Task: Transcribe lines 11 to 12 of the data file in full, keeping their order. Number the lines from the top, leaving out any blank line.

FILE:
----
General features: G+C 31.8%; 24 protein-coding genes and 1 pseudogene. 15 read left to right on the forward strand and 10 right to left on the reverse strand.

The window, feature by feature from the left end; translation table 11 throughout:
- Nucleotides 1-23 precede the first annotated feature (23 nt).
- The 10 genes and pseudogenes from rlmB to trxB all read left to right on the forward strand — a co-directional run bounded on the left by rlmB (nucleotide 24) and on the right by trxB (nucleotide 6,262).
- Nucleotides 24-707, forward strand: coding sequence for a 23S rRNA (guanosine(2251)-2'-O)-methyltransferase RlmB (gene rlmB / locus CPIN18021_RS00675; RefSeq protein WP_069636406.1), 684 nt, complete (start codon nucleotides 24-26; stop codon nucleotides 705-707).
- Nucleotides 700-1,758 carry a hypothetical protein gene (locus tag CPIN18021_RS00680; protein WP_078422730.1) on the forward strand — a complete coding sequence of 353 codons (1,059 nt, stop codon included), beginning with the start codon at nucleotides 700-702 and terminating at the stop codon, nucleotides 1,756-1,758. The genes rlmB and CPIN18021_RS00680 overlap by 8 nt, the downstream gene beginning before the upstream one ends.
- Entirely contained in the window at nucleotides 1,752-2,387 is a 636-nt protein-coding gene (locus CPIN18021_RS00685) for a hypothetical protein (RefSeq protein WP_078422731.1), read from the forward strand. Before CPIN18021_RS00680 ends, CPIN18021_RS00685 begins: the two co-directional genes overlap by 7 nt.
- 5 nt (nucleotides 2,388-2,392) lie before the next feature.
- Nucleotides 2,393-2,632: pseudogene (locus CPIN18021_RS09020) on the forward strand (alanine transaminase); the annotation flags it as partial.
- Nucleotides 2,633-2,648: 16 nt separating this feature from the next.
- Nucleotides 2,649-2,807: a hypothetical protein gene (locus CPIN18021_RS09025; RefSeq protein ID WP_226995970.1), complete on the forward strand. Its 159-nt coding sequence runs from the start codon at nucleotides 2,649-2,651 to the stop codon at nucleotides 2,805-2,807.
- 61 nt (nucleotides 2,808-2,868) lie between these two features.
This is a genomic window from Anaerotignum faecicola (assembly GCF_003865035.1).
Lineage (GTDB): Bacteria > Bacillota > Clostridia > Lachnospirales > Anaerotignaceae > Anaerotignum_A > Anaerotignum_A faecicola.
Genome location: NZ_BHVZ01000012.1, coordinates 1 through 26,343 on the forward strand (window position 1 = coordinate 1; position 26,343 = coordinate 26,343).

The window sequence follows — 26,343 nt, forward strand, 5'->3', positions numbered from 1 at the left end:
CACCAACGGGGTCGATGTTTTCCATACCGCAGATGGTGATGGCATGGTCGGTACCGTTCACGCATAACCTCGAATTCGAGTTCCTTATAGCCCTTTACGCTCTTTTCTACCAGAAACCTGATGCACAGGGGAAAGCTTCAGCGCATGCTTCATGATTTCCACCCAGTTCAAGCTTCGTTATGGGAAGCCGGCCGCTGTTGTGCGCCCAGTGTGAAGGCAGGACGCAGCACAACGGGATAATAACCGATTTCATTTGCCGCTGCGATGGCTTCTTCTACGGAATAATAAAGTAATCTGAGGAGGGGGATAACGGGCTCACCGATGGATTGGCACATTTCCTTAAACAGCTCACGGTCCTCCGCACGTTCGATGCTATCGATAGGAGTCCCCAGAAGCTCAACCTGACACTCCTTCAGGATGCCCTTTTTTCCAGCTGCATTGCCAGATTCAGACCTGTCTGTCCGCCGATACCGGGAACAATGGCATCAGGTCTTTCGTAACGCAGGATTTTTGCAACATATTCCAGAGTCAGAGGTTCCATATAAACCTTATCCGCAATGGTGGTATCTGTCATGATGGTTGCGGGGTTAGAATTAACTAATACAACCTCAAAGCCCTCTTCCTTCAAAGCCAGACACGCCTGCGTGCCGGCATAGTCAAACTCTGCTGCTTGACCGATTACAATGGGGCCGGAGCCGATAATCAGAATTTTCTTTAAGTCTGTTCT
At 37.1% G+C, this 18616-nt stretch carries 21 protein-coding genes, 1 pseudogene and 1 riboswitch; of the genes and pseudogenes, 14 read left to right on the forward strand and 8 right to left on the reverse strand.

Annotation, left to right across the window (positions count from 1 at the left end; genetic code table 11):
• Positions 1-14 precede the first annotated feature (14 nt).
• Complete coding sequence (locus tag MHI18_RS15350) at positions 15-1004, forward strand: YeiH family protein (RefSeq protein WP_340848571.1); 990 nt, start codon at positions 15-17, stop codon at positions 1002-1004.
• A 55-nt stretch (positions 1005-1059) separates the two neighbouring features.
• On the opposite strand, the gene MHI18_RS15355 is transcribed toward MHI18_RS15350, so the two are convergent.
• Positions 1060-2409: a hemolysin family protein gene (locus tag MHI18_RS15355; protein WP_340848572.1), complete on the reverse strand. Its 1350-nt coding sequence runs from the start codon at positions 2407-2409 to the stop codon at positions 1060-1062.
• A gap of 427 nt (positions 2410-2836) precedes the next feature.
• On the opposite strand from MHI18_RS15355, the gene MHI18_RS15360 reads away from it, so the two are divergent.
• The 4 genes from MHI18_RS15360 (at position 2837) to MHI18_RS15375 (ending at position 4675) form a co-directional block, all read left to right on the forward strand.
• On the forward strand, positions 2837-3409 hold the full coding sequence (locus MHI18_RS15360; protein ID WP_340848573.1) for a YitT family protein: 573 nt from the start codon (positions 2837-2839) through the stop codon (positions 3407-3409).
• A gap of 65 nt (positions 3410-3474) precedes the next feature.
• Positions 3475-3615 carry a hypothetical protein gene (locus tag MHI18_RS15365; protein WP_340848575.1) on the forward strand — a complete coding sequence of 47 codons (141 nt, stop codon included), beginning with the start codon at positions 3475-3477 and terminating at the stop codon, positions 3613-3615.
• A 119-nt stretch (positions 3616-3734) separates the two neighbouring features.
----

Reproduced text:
- Nucleotides 2,649-2,807: a hypothetical protein gene (locus CPIN18021_RS09025; RefSeq protein ID WP_226995970.1), complete on the forward strand. Its 159-nt coding sequence runs from the start codon at nucleotides 2,649-2,651 to the stop codon at nucleotides 2,805-2,807.
- 61 nt (nucleotides 2,808-2,868) lie between these two features.